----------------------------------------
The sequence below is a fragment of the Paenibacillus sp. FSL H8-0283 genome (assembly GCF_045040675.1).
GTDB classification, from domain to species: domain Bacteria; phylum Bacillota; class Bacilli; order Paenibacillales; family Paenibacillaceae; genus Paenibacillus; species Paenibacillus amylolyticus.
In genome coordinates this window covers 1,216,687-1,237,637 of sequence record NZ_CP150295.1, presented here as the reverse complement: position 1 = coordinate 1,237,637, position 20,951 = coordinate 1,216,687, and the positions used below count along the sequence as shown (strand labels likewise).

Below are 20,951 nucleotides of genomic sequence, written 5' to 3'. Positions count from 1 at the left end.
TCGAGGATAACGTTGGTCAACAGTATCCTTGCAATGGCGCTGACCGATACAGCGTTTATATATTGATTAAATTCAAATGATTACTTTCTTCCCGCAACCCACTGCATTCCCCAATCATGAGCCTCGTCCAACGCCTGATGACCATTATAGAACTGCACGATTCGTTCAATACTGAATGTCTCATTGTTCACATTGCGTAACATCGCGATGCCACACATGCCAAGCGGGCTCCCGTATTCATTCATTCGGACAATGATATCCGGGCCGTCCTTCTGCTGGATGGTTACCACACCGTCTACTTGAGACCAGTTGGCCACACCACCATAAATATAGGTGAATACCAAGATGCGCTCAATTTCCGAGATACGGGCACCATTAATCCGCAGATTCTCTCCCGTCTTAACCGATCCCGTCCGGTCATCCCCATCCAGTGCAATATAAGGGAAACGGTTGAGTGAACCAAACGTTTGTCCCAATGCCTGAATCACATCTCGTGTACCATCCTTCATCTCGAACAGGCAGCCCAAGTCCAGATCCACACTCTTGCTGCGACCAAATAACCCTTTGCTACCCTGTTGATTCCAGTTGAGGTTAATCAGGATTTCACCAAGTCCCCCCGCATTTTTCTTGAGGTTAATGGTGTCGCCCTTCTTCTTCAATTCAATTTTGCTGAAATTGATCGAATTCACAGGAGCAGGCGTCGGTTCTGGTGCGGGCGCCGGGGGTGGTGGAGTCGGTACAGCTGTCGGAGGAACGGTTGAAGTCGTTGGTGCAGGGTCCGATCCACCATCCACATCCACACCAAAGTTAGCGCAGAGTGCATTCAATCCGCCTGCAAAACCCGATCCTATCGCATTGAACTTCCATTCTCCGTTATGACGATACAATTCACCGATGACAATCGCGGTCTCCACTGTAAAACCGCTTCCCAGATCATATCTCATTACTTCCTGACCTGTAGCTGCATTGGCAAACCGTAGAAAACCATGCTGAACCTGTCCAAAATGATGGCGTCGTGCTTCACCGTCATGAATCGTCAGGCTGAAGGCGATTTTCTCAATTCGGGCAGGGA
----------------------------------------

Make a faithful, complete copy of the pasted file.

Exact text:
The sequence below is a fragment of the Paenibacillus sp. FSL H8-0283 genome (assembly GCF_045040675.1).
GTDB classification, from domain to species: domain Bacteria; phylum Bacillota; class Bacilli; order Paenibacillales; family Paenibacillaceae; genus Paenibacillus; species Paenibacillus amylolyticus.
In genome coordinates this window covers 1,216,687-1,237,637 of sequence record NZ_CP150295.1, presented here as the reverse complement: position 1 = coordinate 1,237,637, position 20,951 = coordinate 1,216,687, and the positions used below count along the sequence as shown (strand labels likewise).

Below are 20,951 nucleotides of genomic sequence, written 5' to 3'. Positions count from 1 at the left end.
TCGAGGATAACGTTGGTCAACAGTATCCTTGCAATGGCGCTGACCGATACAGCGTTTATATATTGATTAAATTCAAATGATTACTTTCTTCCCGCAACCCACTGCATTCCCCAATCATGAGCCTCGTCCAACGCCTGATGACCATTATAGAACTGCACGATTCGTTCAATACTGAATGTCTCATTGTTCACATTGCGTAACATCGCGATGCCACACATGCCAAGCGGGCTCCCGTATTCATTCATTCGGACAATGATATCCGGGCCGTCCTTCTGCTGGATGGTTACCACACCGTCTACTTGAGACCAGTTGGCCACACCACCATAAATATAGGTGAATACCAAGATGCGCTCAATTTCCGAGATACGGGCACCATTAATCCGCAGATTCTCTCCCGTCTTAACCGATCCCGTCCGGTCATCCCCATCCAGTGCAATATAAGGGAAACGGTTGAGTGAACCAAACGTTTGTCCCAATGCCTGAATCACATCTCGTGTACCATCCTTCATCTCGAACAGGCAGCCCAAGTCCAGATCCACACTCTTGCTGCGACCAAATAACCCTTTGCTACCCTGTTGATTCCAGTTGAGGTTAATCAGGATTTCACCAAGTCCCCCCGCATTTTTCTTGAGGTTAATGGTGTCGCCCTTCTTCTTCAATTCAATTTTGCTGAAATTGATCGAATTCACAGGAGCAGGCGTCGGTTCTGGTGCGGGCGCCGGGGGTGGTGGAGTCGGTACAGCTGTCGGAGGAACGGTTGAAGTCGTTGGTGCAGGGTCCGATCCACCATCCACATCCACACCAAAGTTAGCGCAGAGTGCATTCAATCCGCCTGCAAAACCCGATCCTATCGCATTGAACTTCCATTCTCCGTTATGACGATACAATTCACCGATGACAATCGCGGTCTCCACTGTAAAACCGCTTCCCAGATCATATCTCATTACTTCCTGACCTGTAGCTGCATTGGCAAACCGTAGAAAACCATGCTGAACCTGTCCAAAATGATGGCGTCGTGCTTCACCGTCATGAATCGTCAGGCTGAAGGCGATTTTCTCAATTCGGGCAGGGA